Innovative Applications and Technology Pivots – A Perfect Storm in Computing

Tuesday, August 30, 2016
11:15 AM to 12:15 PM
POB 2.302
Free and open to the public

Since early 2000, we have been experiencing two very important developments in computing. One is that a tremendous amount of resources have been invested into innovative applications such as first-principle based models, deep learning and cognitive computing. Many application domains are questioning the conventional “it is too expensive” thinking that led to inaccuracies and missed opportunities. The other part is that the industry has been taking a technological path where application performance and power efficiency vary by more than two orders of magnitude depending on their parallelism, heterogeneity, and locality. Today, most of the top supercomputers in the world are heterogeneous parallel computing systems. New standards such as the Heterogeneous Systems Architecture (HSA) are emerging to facilitate software development. Much has been and needs to be learned about of algorithms, languages, compilers and hardware architecture in these movements. What are the applications that continue to drive the technology development? How hard is it to program these systems today? How will we programming these systems in the future? How will innovations in memory and storage devices present further opportunities and challenges? What is the impact on long-term software engineering cost on applications? In this talk, I will present some research opportunities and challenges that are brought about by this perfect storm.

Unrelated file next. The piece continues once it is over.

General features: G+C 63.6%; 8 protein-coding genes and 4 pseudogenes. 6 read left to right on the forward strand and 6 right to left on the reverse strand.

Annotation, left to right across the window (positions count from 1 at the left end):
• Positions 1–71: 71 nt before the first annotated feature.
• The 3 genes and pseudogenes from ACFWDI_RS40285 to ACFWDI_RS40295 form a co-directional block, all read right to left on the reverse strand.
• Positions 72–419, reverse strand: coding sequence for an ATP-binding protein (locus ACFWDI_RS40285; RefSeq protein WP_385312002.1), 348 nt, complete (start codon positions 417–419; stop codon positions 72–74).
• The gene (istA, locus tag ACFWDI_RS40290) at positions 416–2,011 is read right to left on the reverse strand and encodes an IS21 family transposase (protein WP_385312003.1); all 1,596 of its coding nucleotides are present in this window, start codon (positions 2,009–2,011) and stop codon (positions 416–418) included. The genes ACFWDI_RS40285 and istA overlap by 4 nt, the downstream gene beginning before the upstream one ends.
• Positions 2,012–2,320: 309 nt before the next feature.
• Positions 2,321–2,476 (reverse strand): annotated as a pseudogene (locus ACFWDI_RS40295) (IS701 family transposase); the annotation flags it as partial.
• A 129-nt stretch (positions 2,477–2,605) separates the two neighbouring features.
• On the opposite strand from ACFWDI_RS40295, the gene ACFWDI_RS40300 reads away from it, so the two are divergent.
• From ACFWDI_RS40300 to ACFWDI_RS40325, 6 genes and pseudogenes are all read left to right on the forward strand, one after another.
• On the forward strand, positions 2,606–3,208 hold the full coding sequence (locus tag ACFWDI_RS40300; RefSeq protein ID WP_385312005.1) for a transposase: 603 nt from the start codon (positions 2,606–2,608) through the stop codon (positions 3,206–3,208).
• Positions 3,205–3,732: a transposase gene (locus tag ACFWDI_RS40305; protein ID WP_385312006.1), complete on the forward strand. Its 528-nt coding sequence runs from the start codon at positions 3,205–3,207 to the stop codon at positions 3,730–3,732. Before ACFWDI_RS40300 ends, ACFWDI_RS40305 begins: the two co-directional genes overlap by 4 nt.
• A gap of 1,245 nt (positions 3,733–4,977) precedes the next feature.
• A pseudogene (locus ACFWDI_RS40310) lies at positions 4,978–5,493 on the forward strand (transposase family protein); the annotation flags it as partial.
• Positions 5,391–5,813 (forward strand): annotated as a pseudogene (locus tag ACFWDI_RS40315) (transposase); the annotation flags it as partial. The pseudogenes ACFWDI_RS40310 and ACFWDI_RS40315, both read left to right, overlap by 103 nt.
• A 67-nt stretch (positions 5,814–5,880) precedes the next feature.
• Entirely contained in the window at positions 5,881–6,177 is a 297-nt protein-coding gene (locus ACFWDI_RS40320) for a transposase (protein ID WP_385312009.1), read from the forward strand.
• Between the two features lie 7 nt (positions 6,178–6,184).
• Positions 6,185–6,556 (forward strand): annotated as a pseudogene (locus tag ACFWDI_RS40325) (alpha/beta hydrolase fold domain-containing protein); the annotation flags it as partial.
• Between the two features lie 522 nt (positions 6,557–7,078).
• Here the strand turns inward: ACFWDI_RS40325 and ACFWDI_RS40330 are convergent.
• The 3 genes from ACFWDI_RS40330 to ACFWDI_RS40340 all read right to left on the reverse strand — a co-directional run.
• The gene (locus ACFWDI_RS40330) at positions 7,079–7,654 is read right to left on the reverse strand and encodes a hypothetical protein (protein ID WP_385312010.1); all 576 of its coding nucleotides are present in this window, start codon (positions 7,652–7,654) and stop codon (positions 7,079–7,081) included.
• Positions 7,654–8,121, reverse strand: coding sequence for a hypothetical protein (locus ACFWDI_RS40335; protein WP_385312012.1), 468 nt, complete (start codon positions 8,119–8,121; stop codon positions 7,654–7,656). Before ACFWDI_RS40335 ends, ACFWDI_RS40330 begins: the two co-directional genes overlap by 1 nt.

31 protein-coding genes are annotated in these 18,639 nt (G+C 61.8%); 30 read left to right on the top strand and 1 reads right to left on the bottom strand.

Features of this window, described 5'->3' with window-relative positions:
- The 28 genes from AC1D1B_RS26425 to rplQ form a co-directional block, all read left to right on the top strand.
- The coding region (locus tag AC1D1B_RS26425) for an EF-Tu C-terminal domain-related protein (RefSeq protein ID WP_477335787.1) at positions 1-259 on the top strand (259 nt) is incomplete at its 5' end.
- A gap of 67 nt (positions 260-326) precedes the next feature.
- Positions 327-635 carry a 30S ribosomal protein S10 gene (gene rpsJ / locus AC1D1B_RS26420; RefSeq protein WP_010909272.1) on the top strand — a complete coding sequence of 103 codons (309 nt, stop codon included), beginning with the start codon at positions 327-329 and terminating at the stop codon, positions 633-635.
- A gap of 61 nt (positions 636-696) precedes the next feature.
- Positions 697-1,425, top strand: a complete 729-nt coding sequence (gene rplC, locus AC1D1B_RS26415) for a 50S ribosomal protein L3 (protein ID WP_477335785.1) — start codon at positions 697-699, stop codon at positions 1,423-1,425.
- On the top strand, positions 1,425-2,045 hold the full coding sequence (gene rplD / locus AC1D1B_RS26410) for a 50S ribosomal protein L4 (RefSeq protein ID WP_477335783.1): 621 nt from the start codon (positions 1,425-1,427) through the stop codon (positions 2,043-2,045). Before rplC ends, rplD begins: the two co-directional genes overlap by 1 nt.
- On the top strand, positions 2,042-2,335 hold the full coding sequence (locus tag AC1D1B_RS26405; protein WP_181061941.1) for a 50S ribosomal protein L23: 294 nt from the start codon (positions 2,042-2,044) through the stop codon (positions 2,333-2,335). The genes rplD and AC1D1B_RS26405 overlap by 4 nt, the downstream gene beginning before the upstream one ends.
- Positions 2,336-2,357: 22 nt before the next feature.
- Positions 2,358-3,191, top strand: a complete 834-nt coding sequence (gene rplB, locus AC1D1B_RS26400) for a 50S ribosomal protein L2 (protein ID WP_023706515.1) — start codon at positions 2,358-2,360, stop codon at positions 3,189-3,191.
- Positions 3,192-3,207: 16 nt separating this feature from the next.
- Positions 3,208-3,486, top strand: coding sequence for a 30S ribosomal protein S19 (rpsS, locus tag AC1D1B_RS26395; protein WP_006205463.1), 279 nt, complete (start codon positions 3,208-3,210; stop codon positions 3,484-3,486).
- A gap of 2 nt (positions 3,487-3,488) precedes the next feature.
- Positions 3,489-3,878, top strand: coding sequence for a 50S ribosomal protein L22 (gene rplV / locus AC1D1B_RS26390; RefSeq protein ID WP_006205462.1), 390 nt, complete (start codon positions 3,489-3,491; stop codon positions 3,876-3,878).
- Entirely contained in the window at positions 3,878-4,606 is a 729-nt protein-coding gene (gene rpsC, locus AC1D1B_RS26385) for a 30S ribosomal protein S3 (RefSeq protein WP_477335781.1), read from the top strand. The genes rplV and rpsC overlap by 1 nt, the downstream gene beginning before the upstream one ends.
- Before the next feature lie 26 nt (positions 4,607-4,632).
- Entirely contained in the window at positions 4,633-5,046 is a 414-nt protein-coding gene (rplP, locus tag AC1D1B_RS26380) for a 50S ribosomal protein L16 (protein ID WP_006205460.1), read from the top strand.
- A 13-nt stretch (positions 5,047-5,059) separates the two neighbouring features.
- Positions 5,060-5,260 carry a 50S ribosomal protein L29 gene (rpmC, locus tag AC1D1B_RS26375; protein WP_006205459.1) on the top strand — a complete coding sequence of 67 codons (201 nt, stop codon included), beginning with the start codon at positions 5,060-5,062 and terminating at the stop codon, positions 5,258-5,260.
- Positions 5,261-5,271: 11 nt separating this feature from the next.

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Wen-mei W. Hwu

Professor and Sanders-AMD chair
University of Illinois, Urbana-Champaign

Wen-mei W. Hwu is a Professor and holds the Sanders-AMD Endowed Chair in the Department of Electrical and Computer Engineering, University of Illinois at Urbana-Champaign. He is also CTO of MulticoreWare Inc., chief scientist of UIUC Parallel Computing Institute and director of the IMPACT research group ( He directs the UIUC CUDA Center of Excellence and serves as one of the principal investigators of the NSF Blue Waters leadership-class supercomputer. For his contributions, he received the ACM SigArch Maurice Wilkes Award, the ACM Grace Murray Hopper Award, the ISCA Influential Paper Award, the IEEE Computer Society B. R. Rau Award and the Distinguished Alumni Award in Computer Science of the University of California, Berkeley. He is a fellow of IEEE and ACM. Dr. Hwu received his Ph.D. degree in Computer Science from the University of California, Berkeley.